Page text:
After Syrian businessman Samer Fawz’s star rose recently in the field of pro-government Syrian businessmen, and the discussion that accompanied this rise regarding the origin of the wealth which Fawz obtained and his major push to build institutions inside and outside Syria without the real source of his wealth, the spotlight has once again returned to Fawz’s financial strength, after he purchased the Saudi emir Al-Walid bin Talal’s share in the Four Seasons Hotel.
Bin Talal gave up his profits in the hotel at the beginning of 2012 after Rami Makhlouf crowded him out, and the hotel became the most infamous in Damascus and the most income generating among the hotels owned only by influential figures of the Syrian government.
After that, there was talk of negotiations between Fawz and a Bin Talal representative in Damascus around selling Bin Talal’s share to Fawz, and this was in fact done at the start of this year for an undisclosed amount.
Circles close to Fawz said that Bin Talal had sold his share in the building for a meager amount because Bin Talal had not been able to obtain profits from the hotel, in addition to his inability to enter Syria.
What is new with regard to Fawz and his attempts to circumvent international sanctions is his scamming of store owners in the hotel, whereby the board of directors will issue an eviction notice and end the contract of all store owners regardless of the length of the remaining contract.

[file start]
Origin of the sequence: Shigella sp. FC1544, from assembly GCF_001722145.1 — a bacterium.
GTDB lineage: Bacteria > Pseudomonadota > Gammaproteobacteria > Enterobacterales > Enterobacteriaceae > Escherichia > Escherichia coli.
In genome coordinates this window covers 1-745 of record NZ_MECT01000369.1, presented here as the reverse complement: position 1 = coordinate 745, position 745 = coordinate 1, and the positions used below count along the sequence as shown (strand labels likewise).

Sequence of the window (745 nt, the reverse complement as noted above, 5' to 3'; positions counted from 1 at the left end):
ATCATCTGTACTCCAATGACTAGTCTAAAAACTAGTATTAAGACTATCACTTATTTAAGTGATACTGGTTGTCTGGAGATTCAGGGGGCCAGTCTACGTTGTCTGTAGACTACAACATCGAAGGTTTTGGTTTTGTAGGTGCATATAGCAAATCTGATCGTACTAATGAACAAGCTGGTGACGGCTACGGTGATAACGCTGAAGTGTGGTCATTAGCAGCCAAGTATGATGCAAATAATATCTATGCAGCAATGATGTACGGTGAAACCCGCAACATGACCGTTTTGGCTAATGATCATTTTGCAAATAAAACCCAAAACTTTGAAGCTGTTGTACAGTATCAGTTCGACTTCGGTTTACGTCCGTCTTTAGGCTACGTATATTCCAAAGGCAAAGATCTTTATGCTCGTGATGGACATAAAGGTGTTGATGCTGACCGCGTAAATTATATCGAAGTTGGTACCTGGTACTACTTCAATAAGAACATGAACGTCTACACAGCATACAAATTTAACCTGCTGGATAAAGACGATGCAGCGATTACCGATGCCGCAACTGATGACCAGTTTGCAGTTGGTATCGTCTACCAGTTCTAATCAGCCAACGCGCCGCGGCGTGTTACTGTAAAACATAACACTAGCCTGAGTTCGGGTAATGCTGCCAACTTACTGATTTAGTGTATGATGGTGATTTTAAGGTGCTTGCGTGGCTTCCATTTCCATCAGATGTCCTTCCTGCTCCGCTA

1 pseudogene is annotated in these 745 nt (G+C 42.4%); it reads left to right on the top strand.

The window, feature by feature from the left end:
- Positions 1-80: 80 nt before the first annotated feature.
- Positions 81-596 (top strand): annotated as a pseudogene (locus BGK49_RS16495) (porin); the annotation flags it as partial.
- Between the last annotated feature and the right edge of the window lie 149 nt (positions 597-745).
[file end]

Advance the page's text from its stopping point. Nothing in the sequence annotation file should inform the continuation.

Fawz did not stop at simply planning this, but made an official request, which businessmen in Lebanon agreed to, so they would replace the shops and obtain major concessions in exchange for bringing in known foreign brands of clothes to these shops with names that could be changed in order to circumvent the sanctions in place at the current time.
A source told Etihad Press that Fawz, who has started to be restricted financially by European countries as a result of his infamous activities, has begun to expand his activities in Syria by putting forward huge amounts of capital inside Syria. In return for these funds, a portion of which goes to the Syrian government, he is given concessions by the government, in exchange for Fawz offering funding to the Syrian government and including taxes on the companies and capital entering the Syrian market, which are currently “an important part of the government’s income in Syria.”
This article was translated and edited by The Syrian Observer. Responsibility for the information and views set out in this article lies entirely with the author.